Cyber security: essential part of modern business


Cyber security: essential part of modern business

4 ways to engage executives in cyber risk and opportunities

Business executives begin to recognize that accountability for cyber risk –and opportunities - cannot rest solely with IT. Cyber security should really be regarded as an essential part of modern business.

Jelle Niemantsverdriet - 3 March 2016

Cyber security: staying ahead of your competitors

A Deloitte survey among CIOs (Chief Information Officers) shows that many American retailers are making progress toward strengthening their cyber risk management programs. However, engagement from business leaders still needs improvement. In the Netherlands, the situation is similar. In order to fight cyber risks and use its opportunities to stay ahead of your competition, engaging your business leaders is crucial. The survey identifies four ways to do so: heat-mapping sessions, performance indicators, simulating an incident and scrutinizing the security implications of new technologies.

1. Heat-mapping sessions

According to the American survey, 71% of respondents cite a lack of sufficient funding. Dutch CIOs and CISOs (Chief Information Security Officers) do not fully agree, but they do identify another problem: how much funding is actually sufficient? How can you quantify your value at risk? One of the solutions to this problem is a heat-mapping session: bringing senior business leaders together with threat intelligence experts to identify the top areas of cyber risk for your company. What data and systems – your organizations’ crown jewels - need extra protection?

Determining your value at risk
Based on the results of this session, your value at risk can be quantified. For instance, our Deloitte teams combine information such as your ‘crown jewels’, your industry and company size to determine the value at risk. We then make a model and change the variables: if your organization spends more on prevention or on monitoring, how does this affect the value at risk? This provides you with valuable information that you can use when discussing funding for cyber security with your business leaders.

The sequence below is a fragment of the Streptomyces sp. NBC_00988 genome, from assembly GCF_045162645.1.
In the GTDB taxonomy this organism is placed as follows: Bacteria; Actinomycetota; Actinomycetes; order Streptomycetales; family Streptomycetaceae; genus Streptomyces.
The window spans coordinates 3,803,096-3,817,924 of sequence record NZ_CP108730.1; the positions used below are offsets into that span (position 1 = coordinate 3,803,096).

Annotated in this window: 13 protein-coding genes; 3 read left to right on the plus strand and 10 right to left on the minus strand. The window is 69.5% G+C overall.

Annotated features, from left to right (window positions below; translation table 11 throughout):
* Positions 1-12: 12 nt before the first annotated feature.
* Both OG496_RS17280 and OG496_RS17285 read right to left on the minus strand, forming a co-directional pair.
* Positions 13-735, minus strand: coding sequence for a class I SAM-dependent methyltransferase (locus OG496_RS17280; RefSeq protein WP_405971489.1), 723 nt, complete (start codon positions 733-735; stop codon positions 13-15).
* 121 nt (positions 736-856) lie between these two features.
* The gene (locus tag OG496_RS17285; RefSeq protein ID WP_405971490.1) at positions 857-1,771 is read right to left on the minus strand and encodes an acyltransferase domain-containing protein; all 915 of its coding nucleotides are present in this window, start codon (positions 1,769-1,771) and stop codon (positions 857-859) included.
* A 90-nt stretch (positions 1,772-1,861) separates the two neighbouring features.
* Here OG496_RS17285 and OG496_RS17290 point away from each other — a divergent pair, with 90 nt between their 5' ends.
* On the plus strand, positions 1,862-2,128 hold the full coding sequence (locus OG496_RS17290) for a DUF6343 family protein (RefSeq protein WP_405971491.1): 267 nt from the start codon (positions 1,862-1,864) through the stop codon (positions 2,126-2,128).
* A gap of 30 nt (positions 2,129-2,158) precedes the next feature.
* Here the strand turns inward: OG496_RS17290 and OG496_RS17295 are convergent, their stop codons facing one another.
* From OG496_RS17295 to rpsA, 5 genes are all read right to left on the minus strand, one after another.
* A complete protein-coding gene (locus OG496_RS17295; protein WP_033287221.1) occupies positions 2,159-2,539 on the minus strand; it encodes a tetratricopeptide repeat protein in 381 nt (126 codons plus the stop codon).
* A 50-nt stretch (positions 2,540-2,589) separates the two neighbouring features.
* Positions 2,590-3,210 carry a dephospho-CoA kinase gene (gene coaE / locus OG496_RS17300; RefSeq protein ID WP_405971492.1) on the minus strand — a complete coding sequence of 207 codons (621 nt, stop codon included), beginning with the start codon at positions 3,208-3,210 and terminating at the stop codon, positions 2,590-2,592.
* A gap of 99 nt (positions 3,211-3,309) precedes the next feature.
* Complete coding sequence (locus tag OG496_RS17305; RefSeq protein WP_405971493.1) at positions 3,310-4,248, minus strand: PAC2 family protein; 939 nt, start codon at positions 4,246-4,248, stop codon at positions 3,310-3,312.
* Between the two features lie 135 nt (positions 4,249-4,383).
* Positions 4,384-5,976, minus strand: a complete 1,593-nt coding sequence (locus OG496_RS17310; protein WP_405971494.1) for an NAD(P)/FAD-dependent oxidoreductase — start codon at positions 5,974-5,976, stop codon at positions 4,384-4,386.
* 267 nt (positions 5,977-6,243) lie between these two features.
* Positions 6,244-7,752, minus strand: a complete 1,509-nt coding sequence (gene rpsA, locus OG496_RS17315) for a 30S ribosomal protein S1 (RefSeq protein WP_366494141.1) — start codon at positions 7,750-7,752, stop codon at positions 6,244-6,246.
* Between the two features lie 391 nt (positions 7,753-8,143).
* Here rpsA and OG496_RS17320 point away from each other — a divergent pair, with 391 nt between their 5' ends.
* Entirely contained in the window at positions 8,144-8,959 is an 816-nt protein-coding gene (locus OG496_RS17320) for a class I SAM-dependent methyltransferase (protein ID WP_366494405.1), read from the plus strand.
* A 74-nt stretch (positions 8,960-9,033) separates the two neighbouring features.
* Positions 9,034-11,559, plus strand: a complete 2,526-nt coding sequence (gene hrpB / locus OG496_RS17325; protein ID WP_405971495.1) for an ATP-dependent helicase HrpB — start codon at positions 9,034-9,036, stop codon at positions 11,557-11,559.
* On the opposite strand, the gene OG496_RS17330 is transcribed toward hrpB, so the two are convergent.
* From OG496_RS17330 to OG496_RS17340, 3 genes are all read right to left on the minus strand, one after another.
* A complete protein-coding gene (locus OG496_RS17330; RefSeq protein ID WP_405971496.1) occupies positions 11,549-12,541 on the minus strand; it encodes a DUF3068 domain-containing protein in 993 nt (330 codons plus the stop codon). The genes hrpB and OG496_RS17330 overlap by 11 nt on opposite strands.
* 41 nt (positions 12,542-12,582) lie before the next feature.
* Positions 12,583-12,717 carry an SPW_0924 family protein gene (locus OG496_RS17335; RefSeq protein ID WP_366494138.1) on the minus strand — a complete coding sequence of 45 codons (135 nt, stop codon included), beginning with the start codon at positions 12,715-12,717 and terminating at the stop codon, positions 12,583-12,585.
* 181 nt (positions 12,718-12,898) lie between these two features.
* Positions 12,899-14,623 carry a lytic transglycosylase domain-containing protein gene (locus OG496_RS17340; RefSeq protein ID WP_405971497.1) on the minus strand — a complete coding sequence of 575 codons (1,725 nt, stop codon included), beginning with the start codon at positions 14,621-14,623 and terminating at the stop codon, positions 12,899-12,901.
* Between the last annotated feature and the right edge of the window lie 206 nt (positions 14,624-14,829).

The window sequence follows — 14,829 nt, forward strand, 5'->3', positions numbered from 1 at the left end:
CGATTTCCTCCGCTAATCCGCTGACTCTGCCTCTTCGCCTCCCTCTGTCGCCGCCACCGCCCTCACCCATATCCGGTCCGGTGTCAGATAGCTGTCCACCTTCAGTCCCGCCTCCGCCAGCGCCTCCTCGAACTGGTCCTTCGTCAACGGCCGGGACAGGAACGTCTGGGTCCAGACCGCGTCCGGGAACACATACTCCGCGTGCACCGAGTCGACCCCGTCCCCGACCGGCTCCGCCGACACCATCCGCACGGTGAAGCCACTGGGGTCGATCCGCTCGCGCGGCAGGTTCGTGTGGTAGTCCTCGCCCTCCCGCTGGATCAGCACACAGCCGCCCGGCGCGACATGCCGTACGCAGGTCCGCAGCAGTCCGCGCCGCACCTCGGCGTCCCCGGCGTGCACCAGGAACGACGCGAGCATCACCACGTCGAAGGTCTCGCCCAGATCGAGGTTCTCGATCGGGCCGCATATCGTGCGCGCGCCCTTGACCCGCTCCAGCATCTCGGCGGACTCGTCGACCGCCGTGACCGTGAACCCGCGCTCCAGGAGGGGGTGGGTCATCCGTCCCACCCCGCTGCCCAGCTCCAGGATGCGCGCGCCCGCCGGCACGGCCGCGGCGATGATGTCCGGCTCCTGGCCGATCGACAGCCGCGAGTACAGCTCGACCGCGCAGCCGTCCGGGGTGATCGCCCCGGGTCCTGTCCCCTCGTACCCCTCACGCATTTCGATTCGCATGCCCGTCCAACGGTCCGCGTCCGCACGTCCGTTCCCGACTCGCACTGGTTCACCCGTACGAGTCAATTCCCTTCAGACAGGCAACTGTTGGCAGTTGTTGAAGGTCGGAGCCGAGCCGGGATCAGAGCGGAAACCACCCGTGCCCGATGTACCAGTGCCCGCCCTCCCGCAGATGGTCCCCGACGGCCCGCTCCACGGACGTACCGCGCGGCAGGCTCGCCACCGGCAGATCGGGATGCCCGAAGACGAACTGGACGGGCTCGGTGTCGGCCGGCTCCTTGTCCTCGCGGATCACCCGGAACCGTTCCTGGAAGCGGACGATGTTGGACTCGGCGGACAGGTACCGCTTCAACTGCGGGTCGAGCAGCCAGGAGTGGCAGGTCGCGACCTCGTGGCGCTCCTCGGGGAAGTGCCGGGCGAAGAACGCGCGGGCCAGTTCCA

2. Key performance indicators

When discussing cyber risks with your business leaders, you should highlight the most serious risks to your business, the risk indicators that signal your company’s level of exposure to them, and the methods you are employing to manage these risks. Performance indicators and metrics provide you with a common language to discuss these matters and help the leadership make decisions about funding and priorities. Since the implementation of the Dutch Data Breach Notification Law, more and more companies will probably provide these performance indicators anyway, raising awareness at the top.

3. Simulating a cyber incident

Incidents will happen. But when they do, you need to be prepared. Simulating a cyber incident helps executives to see the impact of such an incident on your business. Simulations surface your organization’s blind spots and weaknesses in its response capability and make it aware of the many varied challenges it can face. Also, it highlights the fact that response is not exclusively an IT issue, but one that requires the collective capabilities of at least the CEO, legal counsel, CIO, and Communications department. And it assures that you have an accurate approach available in case of an actual incident.

4. Scrutinizing the security implications of new technologies

New technologies spell opportunities, but they also present a number of cyber risks that your organization needs to understand and mitigate. Security and innovation are often perceived to be mutually exclusive – but with security done right, they will actually be a joint accelerator. Reducing cyber risks associated with strategic technology innovations should be a fundamental part of both your cyber security and product development programs.

One final advice

These four ways to engage your executives are crucial. I’d like to add one more advice: as a CIO or CISO, you should play a more strategic role. It is vital to your organization that cyber security is part of the strategy. This might require a different approach or different qualities. But if you really want to be in control of cyber security, and use its opportunities to stay ahead of your competitors, it is the next and decisive step to take.

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